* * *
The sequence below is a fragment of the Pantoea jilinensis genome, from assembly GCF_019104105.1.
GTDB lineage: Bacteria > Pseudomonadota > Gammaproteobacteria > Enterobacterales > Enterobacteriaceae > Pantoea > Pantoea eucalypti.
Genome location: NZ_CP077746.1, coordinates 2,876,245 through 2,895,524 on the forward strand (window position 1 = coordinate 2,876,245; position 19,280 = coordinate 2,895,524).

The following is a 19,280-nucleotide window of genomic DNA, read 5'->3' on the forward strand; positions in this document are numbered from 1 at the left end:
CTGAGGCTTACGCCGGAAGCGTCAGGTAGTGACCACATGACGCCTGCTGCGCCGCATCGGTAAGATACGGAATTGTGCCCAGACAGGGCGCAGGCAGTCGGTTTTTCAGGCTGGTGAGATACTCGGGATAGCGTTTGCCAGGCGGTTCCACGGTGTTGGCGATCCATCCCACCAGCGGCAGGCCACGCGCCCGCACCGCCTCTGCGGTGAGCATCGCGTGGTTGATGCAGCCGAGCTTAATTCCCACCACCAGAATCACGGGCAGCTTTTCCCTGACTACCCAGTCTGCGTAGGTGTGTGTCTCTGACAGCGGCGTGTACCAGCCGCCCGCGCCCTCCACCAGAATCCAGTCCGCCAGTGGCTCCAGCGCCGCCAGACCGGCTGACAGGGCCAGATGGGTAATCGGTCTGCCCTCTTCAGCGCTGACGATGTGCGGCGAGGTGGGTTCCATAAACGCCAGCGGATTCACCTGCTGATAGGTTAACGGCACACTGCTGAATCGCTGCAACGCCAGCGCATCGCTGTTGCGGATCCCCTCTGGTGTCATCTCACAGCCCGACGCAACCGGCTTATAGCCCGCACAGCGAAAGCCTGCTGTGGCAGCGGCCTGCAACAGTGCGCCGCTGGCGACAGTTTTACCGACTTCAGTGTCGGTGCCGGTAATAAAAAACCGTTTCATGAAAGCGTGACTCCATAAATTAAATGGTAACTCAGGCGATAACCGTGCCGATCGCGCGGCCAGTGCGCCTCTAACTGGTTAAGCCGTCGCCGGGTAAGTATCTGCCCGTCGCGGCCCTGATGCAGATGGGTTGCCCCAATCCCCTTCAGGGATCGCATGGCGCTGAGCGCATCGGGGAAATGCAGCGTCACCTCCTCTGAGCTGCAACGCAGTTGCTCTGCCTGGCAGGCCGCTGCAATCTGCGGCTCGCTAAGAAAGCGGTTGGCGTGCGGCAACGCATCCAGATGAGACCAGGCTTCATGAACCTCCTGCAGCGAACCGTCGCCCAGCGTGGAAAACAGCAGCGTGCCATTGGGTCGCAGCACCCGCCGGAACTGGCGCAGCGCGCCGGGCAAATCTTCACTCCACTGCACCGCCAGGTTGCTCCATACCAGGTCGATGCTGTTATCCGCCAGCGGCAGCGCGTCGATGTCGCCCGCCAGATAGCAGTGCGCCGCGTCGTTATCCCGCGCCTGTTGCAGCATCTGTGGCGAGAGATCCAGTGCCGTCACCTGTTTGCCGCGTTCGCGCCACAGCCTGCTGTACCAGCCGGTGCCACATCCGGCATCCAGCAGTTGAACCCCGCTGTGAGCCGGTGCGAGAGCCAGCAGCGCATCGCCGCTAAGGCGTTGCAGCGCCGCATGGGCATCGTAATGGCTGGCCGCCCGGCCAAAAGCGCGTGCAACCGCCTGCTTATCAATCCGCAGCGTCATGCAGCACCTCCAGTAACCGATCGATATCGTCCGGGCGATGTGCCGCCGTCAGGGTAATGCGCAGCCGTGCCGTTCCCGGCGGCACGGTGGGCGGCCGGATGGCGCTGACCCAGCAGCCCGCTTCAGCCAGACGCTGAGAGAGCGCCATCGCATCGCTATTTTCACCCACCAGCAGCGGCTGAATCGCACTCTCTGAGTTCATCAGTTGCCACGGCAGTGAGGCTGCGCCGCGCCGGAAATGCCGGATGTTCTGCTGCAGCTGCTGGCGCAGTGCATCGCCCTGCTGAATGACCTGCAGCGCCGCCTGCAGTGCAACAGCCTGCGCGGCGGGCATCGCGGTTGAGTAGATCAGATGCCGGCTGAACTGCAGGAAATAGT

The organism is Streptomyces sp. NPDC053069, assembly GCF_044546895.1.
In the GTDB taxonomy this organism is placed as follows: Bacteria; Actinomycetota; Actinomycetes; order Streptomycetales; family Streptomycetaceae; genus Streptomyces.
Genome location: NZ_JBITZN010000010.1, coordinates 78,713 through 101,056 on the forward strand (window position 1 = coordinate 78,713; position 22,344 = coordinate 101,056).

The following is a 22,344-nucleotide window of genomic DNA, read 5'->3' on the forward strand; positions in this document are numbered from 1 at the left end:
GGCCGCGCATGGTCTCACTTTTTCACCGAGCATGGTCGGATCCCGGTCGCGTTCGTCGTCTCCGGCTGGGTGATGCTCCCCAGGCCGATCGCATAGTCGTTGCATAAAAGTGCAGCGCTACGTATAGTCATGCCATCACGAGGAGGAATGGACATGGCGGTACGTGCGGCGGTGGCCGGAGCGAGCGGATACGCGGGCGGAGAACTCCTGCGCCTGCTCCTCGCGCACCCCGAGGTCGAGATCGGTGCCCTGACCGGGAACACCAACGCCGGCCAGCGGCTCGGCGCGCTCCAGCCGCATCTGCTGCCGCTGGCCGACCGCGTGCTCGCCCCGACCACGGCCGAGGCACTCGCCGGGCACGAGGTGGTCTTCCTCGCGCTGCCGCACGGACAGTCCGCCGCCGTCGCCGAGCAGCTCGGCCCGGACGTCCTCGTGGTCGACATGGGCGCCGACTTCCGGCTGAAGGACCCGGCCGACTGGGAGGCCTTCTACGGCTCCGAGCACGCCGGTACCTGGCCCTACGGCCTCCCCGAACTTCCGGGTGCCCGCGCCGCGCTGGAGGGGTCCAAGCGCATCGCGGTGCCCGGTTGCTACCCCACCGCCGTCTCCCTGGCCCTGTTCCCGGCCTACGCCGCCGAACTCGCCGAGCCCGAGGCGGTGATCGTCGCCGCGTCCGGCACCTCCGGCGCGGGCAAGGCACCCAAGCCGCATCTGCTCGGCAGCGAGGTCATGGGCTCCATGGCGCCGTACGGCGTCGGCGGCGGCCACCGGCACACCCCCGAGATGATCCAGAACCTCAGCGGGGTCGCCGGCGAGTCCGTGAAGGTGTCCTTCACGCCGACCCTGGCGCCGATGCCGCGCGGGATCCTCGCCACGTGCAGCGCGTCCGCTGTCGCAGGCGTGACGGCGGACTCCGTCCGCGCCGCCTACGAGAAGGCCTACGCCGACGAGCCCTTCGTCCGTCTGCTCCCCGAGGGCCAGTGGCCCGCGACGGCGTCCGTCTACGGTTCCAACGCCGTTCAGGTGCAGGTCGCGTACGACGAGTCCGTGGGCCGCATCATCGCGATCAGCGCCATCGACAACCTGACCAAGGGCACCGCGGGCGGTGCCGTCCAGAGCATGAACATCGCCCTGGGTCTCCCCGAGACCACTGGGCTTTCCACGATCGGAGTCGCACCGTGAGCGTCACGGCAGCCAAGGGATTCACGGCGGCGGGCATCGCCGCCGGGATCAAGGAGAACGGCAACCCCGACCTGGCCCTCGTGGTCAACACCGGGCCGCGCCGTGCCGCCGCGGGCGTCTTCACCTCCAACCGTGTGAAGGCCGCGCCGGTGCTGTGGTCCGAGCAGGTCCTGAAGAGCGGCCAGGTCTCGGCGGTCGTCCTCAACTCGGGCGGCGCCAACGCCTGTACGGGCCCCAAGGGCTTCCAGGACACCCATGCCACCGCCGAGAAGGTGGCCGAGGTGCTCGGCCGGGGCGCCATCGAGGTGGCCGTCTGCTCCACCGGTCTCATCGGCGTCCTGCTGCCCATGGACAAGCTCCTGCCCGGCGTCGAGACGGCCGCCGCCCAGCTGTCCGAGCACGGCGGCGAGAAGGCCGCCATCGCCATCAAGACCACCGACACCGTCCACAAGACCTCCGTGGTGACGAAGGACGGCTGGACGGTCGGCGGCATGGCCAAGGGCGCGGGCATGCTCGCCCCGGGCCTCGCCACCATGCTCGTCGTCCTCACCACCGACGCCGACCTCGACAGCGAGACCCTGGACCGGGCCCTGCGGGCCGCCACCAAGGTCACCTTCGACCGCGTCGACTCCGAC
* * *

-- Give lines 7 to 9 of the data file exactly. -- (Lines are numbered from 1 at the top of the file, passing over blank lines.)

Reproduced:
In the GTDB taxonomy this organism is placed as follows: Bacteria; Actinomycetota; Actinomycetes; order Streptomycetales; family Streptomycetaceae; genus Streptomyces.
Genome location: NZ_JBITZN010000010.1, coordinates 78,713 through 101,056 on the forward strand (window position 1 = coordinate 78,713; position 22,344 = coordinate 101,056).

The following is a 22,344-nucleotide window of genomic DNA, read 5'->3' on the forward strand; positions in this document are numbered from 1 at the left end: